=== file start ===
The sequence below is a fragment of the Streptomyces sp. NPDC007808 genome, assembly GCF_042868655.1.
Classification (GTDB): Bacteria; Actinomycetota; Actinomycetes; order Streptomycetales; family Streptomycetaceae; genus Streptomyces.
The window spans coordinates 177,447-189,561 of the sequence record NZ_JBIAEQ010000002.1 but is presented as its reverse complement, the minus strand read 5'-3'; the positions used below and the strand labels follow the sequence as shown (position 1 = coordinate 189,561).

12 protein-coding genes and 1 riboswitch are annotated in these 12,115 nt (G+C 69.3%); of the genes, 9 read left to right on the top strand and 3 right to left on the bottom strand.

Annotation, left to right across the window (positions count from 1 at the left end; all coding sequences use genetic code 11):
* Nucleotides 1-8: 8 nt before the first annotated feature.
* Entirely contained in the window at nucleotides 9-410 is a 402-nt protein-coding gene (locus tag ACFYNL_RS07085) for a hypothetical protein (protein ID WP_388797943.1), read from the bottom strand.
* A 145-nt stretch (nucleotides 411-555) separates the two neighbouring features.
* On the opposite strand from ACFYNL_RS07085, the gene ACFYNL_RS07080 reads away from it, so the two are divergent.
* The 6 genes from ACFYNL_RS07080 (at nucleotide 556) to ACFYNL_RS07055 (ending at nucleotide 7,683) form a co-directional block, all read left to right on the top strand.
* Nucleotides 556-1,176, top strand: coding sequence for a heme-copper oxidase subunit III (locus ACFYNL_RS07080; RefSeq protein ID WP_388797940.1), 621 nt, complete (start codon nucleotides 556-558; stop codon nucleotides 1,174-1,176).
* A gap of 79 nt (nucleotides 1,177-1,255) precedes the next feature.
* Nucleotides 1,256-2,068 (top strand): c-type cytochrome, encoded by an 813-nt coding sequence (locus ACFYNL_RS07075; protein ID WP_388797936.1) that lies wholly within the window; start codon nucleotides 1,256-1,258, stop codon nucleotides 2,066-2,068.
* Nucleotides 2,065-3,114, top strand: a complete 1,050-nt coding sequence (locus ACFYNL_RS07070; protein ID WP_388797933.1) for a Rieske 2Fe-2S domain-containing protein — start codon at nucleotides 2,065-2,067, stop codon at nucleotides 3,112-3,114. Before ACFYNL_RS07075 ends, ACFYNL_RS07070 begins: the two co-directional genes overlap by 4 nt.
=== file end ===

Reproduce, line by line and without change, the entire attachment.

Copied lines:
The sequence below is a fragment of the Streptomyces sp. NPDC007808 genome, assembly GCF_042868655.1.
Classification (GTDB): Bacteria; Actinomycetota; Actinomycetes; order Streptomycetales; family Streptomycetaceae; genus Streptomyces.
The window spans coordinates 177,447-189,561 of the sequence record NZ_JBIAEQ010000002.1 but is presented as its reverse complement, the minus strand read 5'-3'; the positions used below and the strand labels follow the sequence as shown (position 1 = coordinate 189,561).

12 protein-coding genes and 1 riboswitch are annotated in these 12,115 nt (G+C 69.3%); of the genes, 9 read left to right on the top strand and 3 right to left on the bottom strand.

Annotation, left to right across the window (positions count from 1 at the left end; all coding sequences use genetic code 11):
* Nucleotides 1-8: 8 nt before the first annotated feature.
* Entirely contained in the window at nucleotides 9-410 is a 402-nt protein-coding gene (locus tag ACFYNL_RS07085) for a hypothetical protein (protein ID WP_388797943.1), read from the bottom strand.
* A 145-nt stretch (nucleotides 411-555) separates the two neighbouring features.
* On the opposite strand from ACFYNL_RS07085, the gene ACFYNL_RS07080 reads away from it, so the two are divergent.
* The 6 genes from ACFYNL_RS07080 (at nucleotide 556) to ACFYNL_RS07055 (ending at nucleotide 7,683) form a co-directional block, all read left to right on the top strand.
* Nucleotides 556-1,176, top strand: coding sequence for a heme-copper oxidase subunit III (locus ACFYNL_RS07080; RefSeq protein ID WP_388797940.1), 621 nt, complete (start codon nucleotides 556-558; stop codon nucleotides 1,174-1,176).
* A gap of 79 nt (nucleotides 1,177-1,255) precedes the next feature.
* Nucleotides 1,256-2,068 (top strand): c-type cytochrome, encoded by an 813-nt coding sequence (locus ACFYNL_RS07075; protein ID WP_388797936.1) that lies wholly within the window; start codon nucleotides 1,256-1,258, stop codon nucleotides 2,066-2,068.
* Nucleotides 2,065-3,114, top strand: a complete 1,050-nt coding sequence (locus ACFYNL_RS07070; protein ID WP_388797933.1) for a Rieske 2Fe-2S domain-containing protein — start codon at nucleotides 2,065-2,067, stop codon at nucleotides 3,112-3,114. Before ACFYNL_RS07075 ends, ACFYNL_RS07070 begins: the two co-directional genes overlap by 4 nt.